The county's easement review policy, created in 2007, considers the applicant's effects on preservation, growth management and agricultural economic development. The policy also considers the impact on protected lands in the vicinity and asks for an evaluation on the property's value.
Not only will the Mullinixes have to prove farming is not profitable on their land, they will also have to pay the state the calculated easement value of the property. Easement value is calculated by subtracting the agricultural value of a property from its fair market value.
Howard County has the highest per acre easement value in the state, according to West.
The Mullinixes will have to pay the easement value of today, not what the value was when they agreed to easements more than 25 years ago, she said.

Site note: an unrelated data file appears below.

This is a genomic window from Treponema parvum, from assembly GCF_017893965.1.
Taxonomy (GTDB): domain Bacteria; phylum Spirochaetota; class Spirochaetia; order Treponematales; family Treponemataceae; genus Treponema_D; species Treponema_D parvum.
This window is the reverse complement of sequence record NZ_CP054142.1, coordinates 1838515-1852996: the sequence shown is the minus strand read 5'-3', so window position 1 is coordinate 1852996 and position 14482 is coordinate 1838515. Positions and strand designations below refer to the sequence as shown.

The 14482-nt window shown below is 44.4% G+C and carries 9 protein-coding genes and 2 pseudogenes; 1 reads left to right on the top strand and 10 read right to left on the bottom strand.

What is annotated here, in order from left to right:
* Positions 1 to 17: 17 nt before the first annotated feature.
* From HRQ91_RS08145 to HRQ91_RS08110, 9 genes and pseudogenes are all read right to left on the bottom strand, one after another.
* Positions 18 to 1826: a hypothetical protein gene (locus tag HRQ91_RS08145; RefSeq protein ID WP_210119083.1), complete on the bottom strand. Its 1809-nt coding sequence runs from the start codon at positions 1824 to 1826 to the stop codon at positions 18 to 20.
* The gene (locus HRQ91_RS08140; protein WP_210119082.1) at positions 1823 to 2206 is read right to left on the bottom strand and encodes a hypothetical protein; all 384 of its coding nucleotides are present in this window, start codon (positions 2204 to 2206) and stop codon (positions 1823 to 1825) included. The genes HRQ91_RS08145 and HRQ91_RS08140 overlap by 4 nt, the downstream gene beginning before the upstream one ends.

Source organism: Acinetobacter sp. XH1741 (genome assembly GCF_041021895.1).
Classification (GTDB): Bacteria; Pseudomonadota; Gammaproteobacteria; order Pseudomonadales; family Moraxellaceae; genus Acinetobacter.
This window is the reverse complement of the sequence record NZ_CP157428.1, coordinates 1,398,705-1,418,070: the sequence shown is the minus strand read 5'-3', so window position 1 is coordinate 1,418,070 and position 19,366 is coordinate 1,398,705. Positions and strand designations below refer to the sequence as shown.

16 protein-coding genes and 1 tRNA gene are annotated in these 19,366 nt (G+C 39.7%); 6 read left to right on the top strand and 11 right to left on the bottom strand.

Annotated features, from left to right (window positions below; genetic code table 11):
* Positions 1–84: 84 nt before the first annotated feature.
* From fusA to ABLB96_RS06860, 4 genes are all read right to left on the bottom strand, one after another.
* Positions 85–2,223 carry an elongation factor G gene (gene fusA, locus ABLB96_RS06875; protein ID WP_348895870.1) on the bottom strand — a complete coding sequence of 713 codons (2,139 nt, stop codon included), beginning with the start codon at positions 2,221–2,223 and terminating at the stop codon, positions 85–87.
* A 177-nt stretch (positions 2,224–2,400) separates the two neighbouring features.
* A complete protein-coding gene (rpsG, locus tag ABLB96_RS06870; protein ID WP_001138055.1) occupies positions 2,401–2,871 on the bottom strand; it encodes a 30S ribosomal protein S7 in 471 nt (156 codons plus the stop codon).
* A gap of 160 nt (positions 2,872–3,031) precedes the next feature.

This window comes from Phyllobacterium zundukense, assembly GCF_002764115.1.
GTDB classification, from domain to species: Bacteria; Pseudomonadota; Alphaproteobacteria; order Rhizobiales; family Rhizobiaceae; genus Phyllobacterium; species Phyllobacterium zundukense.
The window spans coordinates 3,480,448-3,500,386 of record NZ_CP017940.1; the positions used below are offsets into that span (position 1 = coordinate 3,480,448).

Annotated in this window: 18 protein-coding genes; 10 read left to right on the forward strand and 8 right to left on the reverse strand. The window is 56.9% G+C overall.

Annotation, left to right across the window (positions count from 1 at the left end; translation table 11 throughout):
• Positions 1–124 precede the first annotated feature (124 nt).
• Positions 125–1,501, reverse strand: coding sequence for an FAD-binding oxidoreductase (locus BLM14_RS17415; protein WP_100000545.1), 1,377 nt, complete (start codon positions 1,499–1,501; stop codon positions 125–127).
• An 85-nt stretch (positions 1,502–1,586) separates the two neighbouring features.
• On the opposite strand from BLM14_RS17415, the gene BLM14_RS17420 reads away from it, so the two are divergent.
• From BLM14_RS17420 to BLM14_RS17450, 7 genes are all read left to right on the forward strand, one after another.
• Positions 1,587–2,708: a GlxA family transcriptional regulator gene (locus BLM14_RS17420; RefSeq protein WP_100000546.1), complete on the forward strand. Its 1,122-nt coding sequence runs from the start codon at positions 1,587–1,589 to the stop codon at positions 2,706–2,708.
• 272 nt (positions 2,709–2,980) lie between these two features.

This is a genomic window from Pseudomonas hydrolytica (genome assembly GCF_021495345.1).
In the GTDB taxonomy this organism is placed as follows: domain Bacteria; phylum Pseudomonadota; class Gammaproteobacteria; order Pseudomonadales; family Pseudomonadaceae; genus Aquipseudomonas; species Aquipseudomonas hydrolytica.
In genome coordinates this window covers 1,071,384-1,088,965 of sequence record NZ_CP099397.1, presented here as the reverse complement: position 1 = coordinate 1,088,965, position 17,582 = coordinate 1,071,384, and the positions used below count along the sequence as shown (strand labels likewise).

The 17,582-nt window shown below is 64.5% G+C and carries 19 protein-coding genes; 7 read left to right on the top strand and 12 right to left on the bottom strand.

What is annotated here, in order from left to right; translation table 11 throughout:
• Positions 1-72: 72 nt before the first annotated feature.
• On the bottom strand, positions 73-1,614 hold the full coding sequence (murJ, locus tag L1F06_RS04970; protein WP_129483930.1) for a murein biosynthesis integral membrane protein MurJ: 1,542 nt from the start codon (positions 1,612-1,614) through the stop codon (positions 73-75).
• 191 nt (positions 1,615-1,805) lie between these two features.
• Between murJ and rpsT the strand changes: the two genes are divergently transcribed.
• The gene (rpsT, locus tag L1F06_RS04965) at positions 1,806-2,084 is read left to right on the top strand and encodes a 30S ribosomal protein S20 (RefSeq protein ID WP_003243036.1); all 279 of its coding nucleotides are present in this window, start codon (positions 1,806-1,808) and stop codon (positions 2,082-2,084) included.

By being granted a termination from the easement, the family could sell some of the land to a developer. But Mullinix said that isn't why the family is seeking a termination.
"You always say 'No' until somebody starts waving a lot of money," he said regarding the possibility. "Right now, we have no plans to go anywhere."
Mullinix said he would like to see the property stay in the family and to continue farming, but that may not be possible.
"They (family) see how hard we work and the little returns we get back," he said.
The state preservation foundation has until April 1 to make a decision on the Mullinix application, which was accepted Oct. 1, West said.
Despite the challenges they face, Mullinix said he is hopeful the family will prevail.
"We'll let it all ride and let the courts decide," he said.
The Nov. 15 hearing will be held in the dining hall at the Howard County Fairgrounds, beginning at 6 p.m.